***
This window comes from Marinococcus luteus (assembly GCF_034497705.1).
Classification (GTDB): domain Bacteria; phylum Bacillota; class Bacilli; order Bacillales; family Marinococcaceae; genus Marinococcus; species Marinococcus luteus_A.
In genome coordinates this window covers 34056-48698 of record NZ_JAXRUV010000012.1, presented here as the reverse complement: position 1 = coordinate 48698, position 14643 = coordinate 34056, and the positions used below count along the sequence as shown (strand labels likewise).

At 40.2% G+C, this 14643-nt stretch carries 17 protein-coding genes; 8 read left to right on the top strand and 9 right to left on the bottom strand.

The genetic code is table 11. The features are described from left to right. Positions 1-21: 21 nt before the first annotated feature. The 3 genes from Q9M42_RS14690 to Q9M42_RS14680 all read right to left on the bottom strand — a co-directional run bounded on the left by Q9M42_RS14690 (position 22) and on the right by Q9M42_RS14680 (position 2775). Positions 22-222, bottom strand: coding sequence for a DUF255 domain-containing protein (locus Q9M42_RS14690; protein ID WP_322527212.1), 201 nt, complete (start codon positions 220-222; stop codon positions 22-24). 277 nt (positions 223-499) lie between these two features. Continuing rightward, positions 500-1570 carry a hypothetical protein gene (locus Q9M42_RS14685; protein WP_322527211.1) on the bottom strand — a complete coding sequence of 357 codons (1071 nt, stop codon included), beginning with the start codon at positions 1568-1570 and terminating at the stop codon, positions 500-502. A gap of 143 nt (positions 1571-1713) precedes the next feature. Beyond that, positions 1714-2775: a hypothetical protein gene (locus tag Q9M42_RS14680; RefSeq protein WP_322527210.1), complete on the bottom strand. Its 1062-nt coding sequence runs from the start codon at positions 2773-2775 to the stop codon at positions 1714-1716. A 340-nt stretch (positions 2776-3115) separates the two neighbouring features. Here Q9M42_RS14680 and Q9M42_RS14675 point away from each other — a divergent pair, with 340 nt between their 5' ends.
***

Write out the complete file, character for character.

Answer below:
This window comes from Marinococcus luteus (assembly GCF_034497705.1).
Classification (GTDB): domain Bacteria; phylum Bacillota; class Bacilli; order Bacillales; family Marinococcaceae; genus Marinococcus; species Marinococcus luteus_A.
In genome coordinates this window covers 34056-48698 of record NZ_JAXRUV010000012.1, presented here as the reverse complement: position 1 = coordinate 48698, position 14643 = coordinate 34056, and the positions used below count along the sequence as shown (strand labels likewise).

At 40.2% G+C, this 14643-nt stretch carries 17 protein-coding genes; 8 read left to right on the top strand and 9 right to left on the bottom strand.

The genetic code is table 11. The features are described from left to right. Positions 1-21: 21 nt before the first annotated feature. The 3 genes from Q9M42_RS14690 to Q9M42_RS14680 all read right to left on the bottom strand — a co-directional run bounded on the left by Q9M42_RS14690 (position 22) and on the right by Q9M42_RS14680 (position 2775). Positions 22-222, bottom strand: coding sequence for a DUF255 domain-containing protein (locus Q9M42_RS14690; protein ID WP_322527212.1), 201 nt, complete (start codon positions 220-222; stop codon positions 22-24). 277 nt (positions 223-499) lie between these two features. Continuing rightward, positions 500-1570 carry a hypothetical protein gene (locus Q9M42_RS14685; protein WP_322527211.1) on the bottom strand — a complete coding sequence of 357 codons (1071 nt, stop codon included), beginning with the start codon at positions 1568-1570 and terminating at the stop codon, positions 500-502. A gap of 143 nt (positions 1571-1713) precedes the next feature. Beyond that, positions 1714-2775: a hypothetical protein gene (locus tag Q9M42_RS14680; RefSeq protein WP_322527210.1), complete on the bottom strand. Its 1062-nt coding sequence runs from the start codon at positions 2773-2775 to the stop codon at positions 1714-1716. A 340-nt stretch (positions 2776-3115) separates the two neighbouring features. Here Q9M42_RS14680 and Q9M42_RS14675 point away from each other — a divergent pair, with 340 nt between their 5' ends.